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Leftovers: KDE

Filed under
KDE
  • KDE Edu 2013 sprint

    From October 24 to October 30, the KDE Educational team (KDE Edu) gathered for its annual work sprint at the Computer Science faculty of Universidad de A Coruña, Spain. The sprint was a mixture of hacking, discussing, getting to know more about Spanish culture, socializing, and meeting new team mates.

  • conf.kde.in 2014

    conf.kde.in 2014 is taking place February 21 – 24, 2014 in Gandhinagar, India. The conference is a vibrant occasion for sharing ideas, knowledge and, most importantly, support and enthusiasm for KDE and for open source. It is an event for both new and experienced technology enthusiasts. Collaboration and freedom are the main features.

  • KDE Commit-Digest for 3rd November 2013
  • KDE Commit-Digest for 27th October 2013
  • Akademy-fr in Toulouse, 23 and 24 November 2013

    We welcome contributors, users, people who want to become either of those, anyone interested in free and open source software, freedom and community. This is an opportunity to learn about the latest from KDE, to discuss technical points with technical contributors, and to discover how to use the wide range of KDE software.

  • The Qt 5.2 Release Candidate Is Being Delayed

    Digia's Heikkinen Jani shared this morning that the Qt 5.2 RC1 version won't be out tomorrow as was originally expected. The release isn't happening since there's still a lot of pending integration for Qt5 Git and so further testing is needed to verify the fixes and work through any issues. They are hoping though to have out a new pre-RC1 test snapshot soon. Ideally, Qt 5.2 RC1 will be released later in the week.

  • KDE Ships Second Beta of Applications and Platform 4.12

    KDE has released the second beta of the new versions of Applications and Development Platform. With API, dependency and feature freezes in place, the focus is now on fixing bugs and further polishing. Your assistance is requested.

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Debian-Based Untangle 13.0 Linux Firewall Tackles Bufferbloat, Adds New Features

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Kernel Space: HMM, Cloud Native, Linux 4.12, TFS, Linux 4.11.2, and 4.10 EoL

  • Faster machine learning is coming to the Linux kernel
    Heterogenous memory management (HMM) allows a device’s driver to mirror the address space for a process under its own memory management. As Red Hat developer Jérôme Glisse explains, this makes it easier for hardware devices like GPUs to directly access the memory of a process without the extra overhead of copying anything. It also doesn't violate the memory protection features afforded by modern OSes.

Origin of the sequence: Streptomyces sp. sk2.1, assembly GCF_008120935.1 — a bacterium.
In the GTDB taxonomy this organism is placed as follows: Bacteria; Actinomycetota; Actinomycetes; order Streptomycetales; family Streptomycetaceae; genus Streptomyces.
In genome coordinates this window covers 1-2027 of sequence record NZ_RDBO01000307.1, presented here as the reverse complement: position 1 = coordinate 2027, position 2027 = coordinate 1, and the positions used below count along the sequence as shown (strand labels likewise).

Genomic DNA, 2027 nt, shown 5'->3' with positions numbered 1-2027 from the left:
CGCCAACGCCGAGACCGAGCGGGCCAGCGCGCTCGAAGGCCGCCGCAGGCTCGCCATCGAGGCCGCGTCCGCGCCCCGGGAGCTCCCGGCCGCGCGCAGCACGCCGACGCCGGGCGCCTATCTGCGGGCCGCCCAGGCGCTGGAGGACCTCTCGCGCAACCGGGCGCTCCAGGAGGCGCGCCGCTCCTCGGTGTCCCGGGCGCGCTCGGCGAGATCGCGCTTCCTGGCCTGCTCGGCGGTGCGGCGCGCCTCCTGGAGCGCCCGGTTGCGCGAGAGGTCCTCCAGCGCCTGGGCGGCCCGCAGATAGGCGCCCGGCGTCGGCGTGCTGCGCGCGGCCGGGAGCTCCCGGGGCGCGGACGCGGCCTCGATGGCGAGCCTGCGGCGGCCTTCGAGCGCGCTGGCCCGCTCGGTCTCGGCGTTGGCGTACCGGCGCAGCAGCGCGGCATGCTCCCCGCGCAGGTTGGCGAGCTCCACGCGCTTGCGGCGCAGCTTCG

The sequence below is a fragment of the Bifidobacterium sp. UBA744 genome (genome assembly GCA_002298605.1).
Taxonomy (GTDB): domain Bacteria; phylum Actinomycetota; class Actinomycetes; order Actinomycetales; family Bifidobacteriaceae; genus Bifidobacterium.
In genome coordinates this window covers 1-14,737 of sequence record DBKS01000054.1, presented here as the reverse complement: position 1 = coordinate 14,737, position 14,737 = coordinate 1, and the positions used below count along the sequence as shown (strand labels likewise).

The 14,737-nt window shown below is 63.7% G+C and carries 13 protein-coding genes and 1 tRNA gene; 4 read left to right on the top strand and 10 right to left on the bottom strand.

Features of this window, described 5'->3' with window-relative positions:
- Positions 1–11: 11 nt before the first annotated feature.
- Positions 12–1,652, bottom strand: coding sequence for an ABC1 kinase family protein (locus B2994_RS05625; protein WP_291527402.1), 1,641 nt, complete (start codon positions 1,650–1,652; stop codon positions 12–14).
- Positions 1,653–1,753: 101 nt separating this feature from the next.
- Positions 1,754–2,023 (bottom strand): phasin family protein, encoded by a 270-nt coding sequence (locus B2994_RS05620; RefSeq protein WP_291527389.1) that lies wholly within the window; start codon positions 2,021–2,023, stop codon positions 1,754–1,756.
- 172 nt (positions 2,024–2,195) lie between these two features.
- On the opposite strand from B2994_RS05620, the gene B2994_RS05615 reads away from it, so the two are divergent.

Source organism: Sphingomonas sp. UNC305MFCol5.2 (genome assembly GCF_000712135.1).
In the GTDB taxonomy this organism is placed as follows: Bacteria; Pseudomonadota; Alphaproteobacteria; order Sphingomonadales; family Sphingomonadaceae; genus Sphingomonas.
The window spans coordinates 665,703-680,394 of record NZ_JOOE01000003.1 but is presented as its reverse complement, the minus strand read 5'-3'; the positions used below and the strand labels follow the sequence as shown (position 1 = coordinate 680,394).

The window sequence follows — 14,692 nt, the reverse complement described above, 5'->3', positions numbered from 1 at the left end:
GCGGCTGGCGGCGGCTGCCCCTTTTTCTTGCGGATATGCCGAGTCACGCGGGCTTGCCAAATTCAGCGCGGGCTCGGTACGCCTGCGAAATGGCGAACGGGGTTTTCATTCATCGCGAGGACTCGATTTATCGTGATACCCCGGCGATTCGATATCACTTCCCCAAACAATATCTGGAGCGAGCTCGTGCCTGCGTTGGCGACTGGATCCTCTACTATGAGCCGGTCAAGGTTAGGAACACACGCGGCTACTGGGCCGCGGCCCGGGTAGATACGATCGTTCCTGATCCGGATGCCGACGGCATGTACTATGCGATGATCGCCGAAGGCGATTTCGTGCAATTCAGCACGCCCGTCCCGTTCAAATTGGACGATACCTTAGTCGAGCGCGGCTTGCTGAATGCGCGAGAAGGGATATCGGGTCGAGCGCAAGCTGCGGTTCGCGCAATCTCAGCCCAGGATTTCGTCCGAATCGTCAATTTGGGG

• Product Development in the Age of Cloud Native
    Ever since the mass adoption of Agile development techniques and devops philosophies that attempt to eradication organizational silos, there’s been a welcome discussion on how to optimize development for continuous delivery on a massive scale. Some of the better known adages that have taken root as a result of this shift include “deploy in production after checking in code” (feasible due to the rigorous upfront testing required in this model), “infrastructure as code”, and a host of others that, taken out of context, would lead one down the path of chaos and mayhem. Indeed, the shift towards devops and agile methodologies and away from “waterfall” has led to a much needed evaluation of all processes around product and service delivery that were taken as a given in the very recent past.
  • Running Intel Kabylake Graphics On Linux 4.12
  • TFS File-System Still Aiming To Compete With ZFS, Written In Rust
    The developers behind the Rust-based Redox operating system continue working on the "TFS" file-system that they hope will compete with the long-standing ZFS file-system, but TFS isn't being tied to just Redox OS.
  • Linux Kernel 4.10 Reached End of Life, Users Urged to Move to Linux 4.11 Series
    Greg Kroah-Hartman informed the Linux community about the release and immediate availability of the seventeenth maintenance update to the Linux 4.10 kernel series, which also marked the end of life.
  • Linux Kernel 4.11.2 Has Many F2FS and CIFS Improvements, Lots of Updated Drivers

ROSA Fresh R9

ROSA is a desktop distribution that was originally forked from Mandriva Linux, but now is independently developed. While the company which produces ROSA is based in Russia, the distribution includes complete translations for multiple languages. The ROSA desktop distribution is designed to be easy to use and includes a range of popular applications and multimedia support. ROSA R9 is available in two editions, one featuring the KDE 4 desktop and the second featuring the KDE Plasma 5 desktop. These editions are scheduled to receive four years of support and security updates. I decided to download the Plasma edition of ROSA R9 and found the installation media to be approximately 2GB in size. Booting from the ROSA disc brings up a menu asking if we would like to load the distribution's live desktop environment or begin the installation process. Taking the live option brings up a graphical wizard that asks us a few questions. We are asked to select our preferred language from a list and accept the project's warranty and license. We are then asked to select our time zone and keyboard layout from lists. With these steps completed, the wizard disappears and the Plasma 5.9 desktop loads. Read more